HELP! I’m self-employed

There has been a rapid rise in self employment over recent years, in fact the number of self employed workers has increased from 3.3 million in 2001 to 4.8 million in 2017, according to the Office for National Statistics. They now account for a substantial 15% of the British work force. 

But amongst those who are self-employed, there is a common belief that being your own boss can hinder your chances of getting a mortgage. According to research by Aldermore almost a third of self-employed homeowners believe the mortgage process is biased against them.

Does the way I take my earnings mean I can’t get a mortgage? Will lenders treat me differently? These are questions you may often find yourself asking if you’re your own boss. A good mortgage broker will be able to help answer all of your questions, but let’s start by debunking a common myth…

Myth busting
Self-employed mortgages do not have their own mortgage category. If you’re your own boss you are able to access the same products and the same rates as everyone else providing you meet the correct criteria. Great! But the problem is that your earnings are more complex and you must be able to prove them.

Ultimately, when applying for a mortgage, you will be assessed on how much you are earning, how likely is it you will sustain that level of earnings, how you take your earnings, how long you’ve been trading for, your accounts history and a number of other things. Then the lender will make a judgement – so you can appreciate how complicated and slow the application process can be.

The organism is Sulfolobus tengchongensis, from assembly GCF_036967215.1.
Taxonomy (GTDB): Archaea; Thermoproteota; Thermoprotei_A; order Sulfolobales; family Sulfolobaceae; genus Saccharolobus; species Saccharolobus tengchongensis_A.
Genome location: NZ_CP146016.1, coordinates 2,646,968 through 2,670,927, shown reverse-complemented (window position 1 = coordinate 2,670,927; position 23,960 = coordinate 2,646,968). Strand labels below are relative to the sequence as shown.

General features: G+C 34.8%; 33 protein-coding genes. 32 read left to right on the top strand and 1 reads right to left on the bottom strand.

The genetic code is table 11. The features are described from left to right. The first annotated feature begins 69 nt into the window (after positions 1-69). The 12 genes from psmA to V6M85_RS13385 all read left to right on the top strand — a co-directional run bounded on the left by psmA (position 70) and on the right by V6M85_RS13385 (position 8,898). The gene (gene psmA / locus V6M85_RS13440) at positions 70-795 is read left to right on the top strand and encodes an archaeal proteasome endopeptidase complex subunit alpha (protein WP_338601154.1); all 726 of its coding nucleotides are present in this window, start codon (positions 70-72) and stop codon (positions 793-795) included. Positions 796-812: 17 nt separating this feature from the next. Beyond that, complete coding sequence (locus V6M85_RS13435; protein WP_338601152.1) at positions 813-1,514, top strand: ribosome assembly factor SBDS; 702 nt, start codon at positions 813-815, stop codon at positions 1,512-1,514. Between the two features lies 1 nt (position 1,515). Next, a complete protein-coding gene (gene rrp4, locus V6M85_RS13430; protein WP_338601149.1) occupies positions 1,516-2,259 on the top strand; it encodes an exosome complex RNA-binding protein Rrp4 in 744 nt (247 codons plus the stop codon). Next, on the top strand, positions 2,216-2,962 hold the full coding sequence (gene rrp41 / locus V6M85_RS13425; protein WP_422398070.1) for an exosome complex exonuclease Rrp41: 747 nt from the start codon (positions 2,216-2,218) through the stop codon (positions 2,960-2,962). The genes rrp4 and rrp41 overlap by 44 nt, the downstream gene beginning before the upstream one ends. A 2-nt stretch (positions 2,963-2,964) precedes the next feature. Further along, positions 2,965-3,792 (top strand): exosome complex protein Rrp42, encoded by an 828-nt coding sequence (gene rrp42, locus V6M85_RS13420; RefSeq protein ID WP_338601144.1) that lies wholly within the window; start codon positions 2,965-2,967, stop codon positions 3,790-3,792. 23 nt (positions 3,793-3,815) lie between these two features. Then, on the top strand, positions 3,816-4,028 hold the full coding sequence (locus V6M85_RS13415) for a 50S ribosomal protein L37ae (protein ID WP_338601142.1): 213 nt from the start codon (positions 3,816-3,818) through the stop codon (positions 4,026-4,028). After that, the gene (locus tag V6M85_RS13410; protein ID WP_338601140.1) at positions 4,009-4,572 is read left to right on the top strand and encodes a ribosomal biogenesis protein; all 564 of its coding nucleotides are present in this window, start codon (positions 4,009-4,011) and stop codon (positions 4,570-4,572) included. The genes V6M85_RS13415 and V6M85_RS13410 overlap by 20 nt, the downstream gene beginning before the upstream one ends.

So, should I use a broker?
Overall the application process can be a lengthy, complicated and time-consuming process which is why seeking advice from a mortgage broker can be so valuable.

Because calculating income and eligibility has so many variables, for self employed workers it’s important you ensure you apply with a lender that most favourably views your circumstances. So, whether you have many years’ experience of being your own boss or just a short amount of time – seeking professional advice through a broker can make the whole process easier and more beneficial.

A mortgage broker will be able to point you in the direction of a lender that is not only willing to lend but also those most likely to provide you with the best deal all while saving you the time and hassle.

Life Cover when living with a serious medical condition